“Entresto has been considered an advancement in therapy as represented in the clinical guidelines,” Kunze says. “Corlanor has failed to gain much market share given its prescribing limitations.”
In addition, there are more therapies on the horizon. Merck’s Verquvo (vericiguat), a soluble guanylate cyclase (sGC) stimulator, was approved by the FDA on Jan. 20 to reduce the risk of cardiovascular death and hospitalization following a hospitalization for heart failure or need for outpatient intravenous diuretics in adults with symptomatic chronic heart failure and ejection fraction less than 45%. Verquvo, which received a priority regulatory review from the FDA, is the first treatment approved for chronic heart failure specifically for this group of patients.
It’s still unclear how Verquvo will fit into heart failure treatment, Tegenu says: “With lack of current support by treatment guidelines standards, Verquvo’s value will need to be further evaluated.”
FDA Reviews Jardiance for Heart Failure
AstraZeneca’s sodium-glucose co-transporter 2 (SGCT2) drug Farxiga (dapaglifozin) was approved in May 2020 by the FDA to reduce the risk of cardiovascular death and hospitalization for heart failure in adults who have heart failure (NYHA Class II-IV) with reduced ejection fraction with and without type 2 diabetes. That builds on Farxiga’s earlier approvals to treat type 2 diabetes and patients with both heart failure and type 2 diabetes. Jardiance (empagliflozin) from Boehringer Ingelheim and Eli Lilly and Co. may become the second SGLT2 drug approved for chronic heart failure with reduced ejection fraction, with an expected FDA review in late 2021, Tegenu says. Jardiance currently holds FDA approval for use in diabetes.
Additional heart failure drugs are in late-phase clinical trials. Cytokinetics, Inc. is developing omecamtiv mecarbil, a novel, selective cardiac myosin activator for the potential treatment for heart failure with reduced ejection fraction.
In addition, Lexicon Pharmaceuticals, Inc., is preparing to apply for FDA approval for sotagliflozin, the first dual inhibitor of both SGLT1 and SGLT2. “Sotaglifozin is anticipated to reduce the risk of cardiovascular death, hospitalization for heart failure, and urgent visits for heart failure in adult patients with type 2 diabetes with either worsening heart failure or additional risk factors for heart failure,” Tegenu says.
Plans Want to Prevent Readmissions
Health plans also are turning to targeted disease and care management programs to focus on preventing hospital readmission, reducing mortality and reducing costs in heart failure, Tegenu says. “Heart failure is a major health concern due to the high rates of morbidity and mortality despite optimal therapy,” he says. “The prevalence, especially in the elderly population, will continue to increase over the next decades as a result of the demographic trends. Concerns for hospitalization and high readmission rates continue to plague health plans.”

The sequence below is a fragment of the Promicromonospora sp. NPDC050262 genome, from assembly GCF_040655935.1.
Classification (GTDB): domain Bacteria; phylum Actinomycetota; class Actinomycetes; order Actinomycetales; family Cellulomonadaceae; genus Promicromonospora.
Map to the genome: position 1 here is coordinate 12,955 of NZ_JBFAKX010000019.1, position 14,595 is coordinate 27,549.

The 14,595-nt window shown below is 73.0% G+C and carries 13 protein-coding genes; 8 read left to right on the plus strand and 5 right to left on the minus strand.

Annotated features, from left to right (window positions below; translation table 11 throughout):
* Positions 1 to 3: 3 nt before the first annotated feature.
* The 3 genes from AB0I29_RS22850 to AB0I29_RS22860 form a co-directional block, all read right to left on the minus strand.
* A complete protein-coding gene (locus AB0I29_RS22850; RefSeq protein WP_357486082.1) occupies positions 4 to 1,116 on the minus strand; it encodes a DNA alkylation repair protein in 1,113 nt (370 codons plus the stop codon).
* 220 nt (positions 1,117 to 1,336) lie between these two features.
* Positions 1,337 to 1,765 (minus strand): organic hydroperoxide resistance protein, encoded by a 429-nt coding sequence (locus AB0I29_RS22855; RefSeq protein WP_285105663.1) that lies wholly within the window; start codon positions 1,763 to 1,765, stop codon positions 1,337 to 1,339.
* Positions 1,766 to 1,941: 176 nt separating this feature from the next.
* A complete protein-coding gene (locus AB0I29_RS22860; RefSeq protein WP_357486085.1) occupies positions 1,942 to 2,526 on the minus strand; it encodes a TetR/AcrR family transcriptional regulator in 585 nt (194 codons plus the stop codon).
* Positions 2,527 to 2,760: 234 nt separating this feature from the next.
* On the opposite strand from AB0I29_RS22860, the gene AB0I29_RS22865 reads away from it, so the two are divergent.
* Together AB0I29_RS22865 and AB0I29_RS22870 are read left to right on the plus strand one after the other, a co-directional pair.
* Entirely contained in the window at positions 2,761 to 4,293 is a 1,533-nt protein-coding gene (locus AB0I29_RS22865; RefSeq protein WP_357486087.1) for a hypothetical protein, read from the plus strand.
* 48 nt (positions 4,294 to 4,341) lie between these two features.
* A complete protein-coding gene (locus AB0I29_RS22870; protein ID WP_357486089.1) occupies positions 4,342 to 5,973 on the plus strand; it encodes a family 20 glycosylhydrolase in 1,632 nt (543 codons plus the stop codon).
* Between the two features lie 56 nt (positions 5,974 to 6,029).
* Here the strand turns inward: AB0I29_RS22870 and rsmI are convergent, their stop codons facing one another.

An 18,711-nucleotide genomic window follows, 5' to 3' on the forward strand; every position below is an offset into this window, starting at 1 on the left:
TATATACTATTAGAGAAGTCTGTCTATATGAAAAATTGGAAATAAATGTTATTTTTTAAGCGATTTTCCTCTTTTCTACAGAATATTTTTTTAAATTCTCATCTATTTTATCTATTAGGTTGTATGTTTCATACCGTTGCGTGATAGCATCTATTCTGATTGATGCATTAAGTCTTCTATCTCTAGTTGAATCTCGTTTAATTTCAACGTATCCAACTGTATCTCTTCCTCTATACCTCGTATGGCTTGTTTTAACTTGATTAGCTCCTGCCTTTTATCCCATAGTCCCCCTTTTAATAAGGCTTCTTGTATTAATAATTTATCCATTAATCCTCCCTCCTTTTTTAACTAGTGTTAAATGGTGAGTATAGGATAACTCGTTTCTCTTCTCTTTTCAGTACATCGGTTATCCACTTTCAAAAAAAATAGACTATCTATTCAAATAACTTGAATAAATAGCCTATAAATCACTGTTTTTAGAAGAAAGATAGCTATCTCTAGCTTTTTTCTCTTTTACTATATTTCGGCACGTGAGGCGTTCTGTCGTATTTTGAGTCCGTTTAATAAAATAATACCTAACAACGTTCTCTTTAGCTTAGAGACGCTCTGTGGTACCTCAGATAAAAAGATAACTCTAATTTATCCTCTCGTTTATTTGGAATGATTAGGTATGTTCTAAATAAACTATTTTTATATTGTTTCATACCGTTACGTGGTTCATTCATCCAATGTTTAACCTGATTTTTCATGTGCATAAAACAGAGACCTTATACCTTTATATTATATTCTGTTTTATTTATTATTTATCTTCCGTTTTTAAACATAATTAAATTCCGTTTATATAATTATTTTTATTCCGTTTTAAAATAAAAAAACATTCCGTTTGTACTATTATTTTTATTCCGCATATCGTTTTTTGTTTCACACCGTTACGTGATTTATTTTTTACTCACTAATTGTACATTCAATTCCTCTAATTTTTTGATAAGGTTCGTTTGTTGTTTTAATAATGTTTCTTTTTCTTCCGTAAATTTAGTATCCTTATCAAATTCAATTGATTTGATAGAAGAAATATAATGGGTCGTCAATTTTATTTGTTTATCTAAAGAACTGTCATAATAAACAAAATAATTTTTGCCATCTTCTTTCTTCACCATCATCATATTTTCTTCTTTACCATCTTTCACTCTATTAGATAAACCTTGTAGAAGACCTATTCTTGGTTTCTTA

Targeted disease or care management programs should take a multidisciplinary approach with cardiologists, primary care physicians, nurses, pharmacists and other health care professionals, and primarily should target the high-risk symptomatic patients, Tegenu says. “Remote-monitoring congestive heart failure programs plus medication therapy management programs, where patients are closely tracked and followed post-discharge (e.g., weight, functional status, nutrition, symptom monitoring), along with patient education and interventions such as medication adherence and self-care follow-up care, are effective in the management of heart failure.”
Tegenu notes that the heart failure death rate remains very high despite new treatment options: “Avoiding hospitalization and preventing readmission remain the focus in the management of heart failure,” he says. “In addition, we have to manage diabetes well, since there is a strong linkage between these comorbid conditions. We have more treatment options now. If we can be more aggressive and adopt remote monitoring, medication optimization and adherence monitoring, I am optimistic that we will see improvement in the mortality rate.”
by Jane Anderson
Learn more about MMIT’s Analytics solution to understand market access and payer coverage.